UnityPoint Health performs new stroke risk procedure

St. Luke’s Heart Team members from left to right: Drs. Ojas Bansal, Wassef Karrowni, Weiwei Li; Kolleen Buol , RN; Michelle Pugh, cardiac sonographer; Deb Zastrow, RN and Emily Spear, radiologic technologist. CREDIT UNITYPOINT

The heart team at UnityPoint Health – St. Luke’s Hospital performed the first WATCHMAN FLX Left Atrial Appendage Closure (LAAC) implant last week in Cedar Rapids.

The device implant reduces stroke risk in patients with non-valvular atrial fibrillation, acting as an alternative to the lifelong use of blood thinners for people with atrial fibrillation not caused by a heart valve problem (also known as non-valvular AF). Up to six million Americans are estimated to be affected by AF – an irregular heartbeat that feels like a quivering heart. Individuals with AF have a five times greater risk of stroke than those with normal heart rhythms.

The WATCHMAN FLX device closes off an area of the heart called the left atrial appendage (LAA) to keep harmful blood clots that can form in the LAA from entering the blood stream and potentially causing a stroke. By closing off the LAA, the risk of stroke may be reduced, and, over time, patients may be able to stop taking their blood thinner, such as warfarin, Eliquis, Xarelto or Pradaxa.

Cardiologists at UnityPoint Health – Heart and Vascular Institute performed the first WATCHMAN procedure at St. Luke’s in late 2016. This next-generation WATCHMAN technology has a new design to help treat more patients safely and effectively to ensure the best long-term outcomes.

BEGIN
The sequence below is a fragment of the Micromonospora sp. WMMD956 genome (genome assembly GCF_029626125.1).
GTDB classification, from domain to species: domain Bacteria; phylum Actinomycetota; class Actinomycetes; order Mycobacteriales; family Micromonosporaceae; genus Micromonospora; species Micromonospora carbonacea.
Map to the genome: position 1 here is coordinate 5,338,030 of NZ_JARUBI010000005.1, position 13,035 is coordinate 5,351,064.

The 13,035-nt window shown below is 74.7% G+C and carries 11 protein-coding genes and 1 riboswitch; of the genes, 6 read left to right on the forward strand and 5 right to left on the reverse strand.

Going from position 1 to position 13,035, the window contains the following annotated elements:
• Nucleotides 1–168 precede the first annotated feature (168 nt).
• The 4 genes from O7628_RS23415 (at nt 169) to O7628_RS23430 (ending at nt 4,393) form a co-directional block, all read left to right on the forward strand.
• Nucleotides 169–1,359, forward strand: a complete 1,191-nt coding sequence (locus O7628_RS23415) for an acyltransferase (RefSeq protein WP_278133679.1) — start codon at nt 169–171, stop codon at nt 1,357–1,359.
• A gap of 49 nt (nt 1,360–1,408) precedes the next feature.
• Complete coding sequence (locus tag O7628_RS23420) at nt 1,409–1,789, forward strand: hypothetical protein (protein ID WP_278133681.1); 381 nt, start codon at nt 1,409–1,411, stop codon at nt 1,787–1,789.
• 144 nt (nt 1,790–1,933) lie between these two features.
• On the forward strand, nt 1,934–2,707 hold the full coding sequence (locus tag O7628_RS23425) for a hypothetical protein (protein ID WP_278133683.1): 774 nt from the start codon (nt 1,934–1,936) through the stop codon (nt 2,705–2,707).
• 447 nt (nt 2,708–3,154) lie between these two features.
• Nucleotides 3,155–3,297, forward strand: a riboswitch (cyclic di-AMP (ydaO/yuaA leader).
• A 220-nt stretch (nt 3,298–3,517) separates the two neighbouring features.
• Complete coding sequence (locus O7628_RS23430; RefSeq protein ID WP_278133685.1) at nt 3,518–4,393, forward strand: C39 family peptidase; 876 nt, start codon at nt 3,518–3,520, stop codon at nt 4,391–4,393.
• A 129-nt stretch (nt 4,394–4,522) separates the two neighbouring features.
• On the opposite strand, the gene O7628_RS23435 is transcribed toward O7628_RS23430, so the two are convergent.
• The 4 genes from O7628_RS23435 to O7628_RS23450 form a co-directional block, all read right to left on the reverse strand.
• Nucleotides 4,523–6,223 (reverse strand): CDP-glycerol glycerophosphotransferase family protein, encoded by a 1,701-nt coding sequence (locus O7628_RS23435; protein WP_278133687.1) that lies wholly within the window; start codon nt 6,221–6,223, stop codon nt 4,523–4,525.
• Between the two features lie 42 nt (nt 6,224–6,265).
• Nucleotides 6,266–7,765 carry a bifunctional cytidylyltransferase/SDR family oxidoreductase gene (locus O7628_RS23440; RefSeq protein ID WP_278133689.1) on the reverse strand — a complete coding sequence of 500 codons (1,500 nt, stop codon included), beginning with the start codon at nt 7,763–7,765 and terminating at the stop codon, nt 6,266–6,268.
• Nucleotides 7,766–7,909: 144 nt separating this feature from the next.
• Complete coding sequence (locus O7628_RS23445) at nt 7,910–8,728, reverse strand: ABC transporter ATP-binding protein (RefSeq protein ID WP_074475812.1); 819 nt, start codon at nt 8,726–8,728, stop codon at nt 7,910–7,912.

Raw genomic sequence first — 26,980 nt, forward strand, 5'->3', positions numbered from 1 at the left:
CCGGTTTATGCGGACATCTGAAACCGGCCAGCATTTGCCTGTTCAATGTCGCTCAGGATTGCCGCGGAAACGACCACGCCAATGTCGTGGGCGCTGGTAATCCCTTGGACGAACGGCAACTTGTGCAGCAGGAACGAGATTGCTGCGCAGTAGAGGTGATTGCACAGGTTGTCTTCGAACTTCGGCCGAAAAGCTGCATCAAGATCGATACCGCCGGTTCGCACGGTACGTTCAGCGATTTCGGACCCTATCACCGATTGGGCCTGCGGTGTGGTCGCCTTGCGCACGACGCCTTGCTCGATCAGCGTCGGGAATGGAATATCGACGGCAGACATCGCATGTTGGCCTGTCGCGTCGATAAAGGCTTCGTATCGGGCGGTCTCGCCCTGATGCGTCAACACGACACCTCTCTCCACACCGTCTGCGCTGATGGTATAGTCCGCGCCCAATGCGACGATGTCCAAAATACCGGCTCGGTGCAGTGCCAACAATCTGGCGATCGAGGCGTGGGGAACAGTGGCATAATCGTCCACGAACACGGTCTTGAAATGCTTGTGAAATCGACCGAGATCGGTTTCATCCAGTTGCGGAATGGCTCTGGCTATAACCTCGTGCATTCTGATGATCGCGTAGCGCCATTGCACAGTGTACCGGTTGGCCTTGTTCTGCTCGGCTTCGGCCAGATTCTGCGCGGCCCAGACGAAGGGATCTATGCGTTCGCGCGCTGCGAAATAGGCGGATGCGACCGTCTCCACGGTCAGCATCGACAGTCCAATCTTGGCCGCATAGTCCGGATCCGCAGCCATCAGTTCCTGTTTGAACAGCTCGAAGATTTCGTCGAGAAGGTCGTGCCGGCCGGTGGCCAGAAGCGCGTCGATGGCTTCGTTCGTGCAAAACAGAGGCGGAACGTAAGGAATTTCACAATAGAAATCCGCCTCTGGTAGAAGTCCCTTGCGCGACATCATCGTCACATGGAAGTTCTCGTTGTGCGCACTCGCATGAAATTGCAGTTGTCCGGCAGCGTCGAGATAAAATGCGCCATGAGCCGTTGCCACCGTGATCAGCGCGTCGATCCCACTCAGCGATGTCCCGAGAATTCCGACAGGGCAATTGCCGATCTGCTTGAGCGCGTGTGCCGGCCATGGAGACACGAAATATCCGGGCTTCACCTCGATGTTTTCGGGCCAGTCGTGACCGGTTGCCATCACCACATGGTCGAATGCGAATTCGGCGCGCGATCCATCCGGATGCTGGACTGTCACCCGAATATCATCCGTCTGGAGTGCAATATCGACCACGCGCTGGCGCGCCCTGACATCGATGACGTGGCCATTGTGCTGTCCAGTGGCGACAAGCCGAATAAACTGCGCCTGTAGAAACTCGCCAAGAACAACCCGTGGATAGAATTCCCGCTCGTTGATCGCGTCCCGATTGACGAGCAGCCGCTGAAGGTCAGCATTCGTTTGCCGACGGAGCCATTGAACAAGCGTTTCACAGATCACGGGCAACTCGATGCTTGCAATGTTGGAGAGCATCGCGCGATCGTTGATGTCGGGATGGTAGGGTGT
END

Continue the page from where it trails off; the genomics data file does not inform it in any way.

“We are proud to offer our patients this potentially life-changing stroke risk treatment,” said Dr. Weiwei Li, of UnityPoint Health – St. Luke’s cardiology department, in a release. “WATCHMAN FLX provides us with the opportunity to care for a wider range of patients going forward.”

Atrial fibrillation (AF) is a heart condition where the upper chambers of the heart (atrium) beat too fast and with irregular rhythm (fibrillation). AF is the most common cardiac arrhythmia. Stroke is the most common complication of AF, and AF-related strokes are also more frequently fatal and disabling. In people with nonvalvular AF, more than 90% of all stroke-causing clots that come from the heart form in the LAA. The most common treatment to reduce stroke risk in patients with AF is blood-thinning medication, such as warfarin. While very effective at reducing the risk of stroke, blood thinners increase the risk of serious bleeding over time and come with certain requirements and restrictions.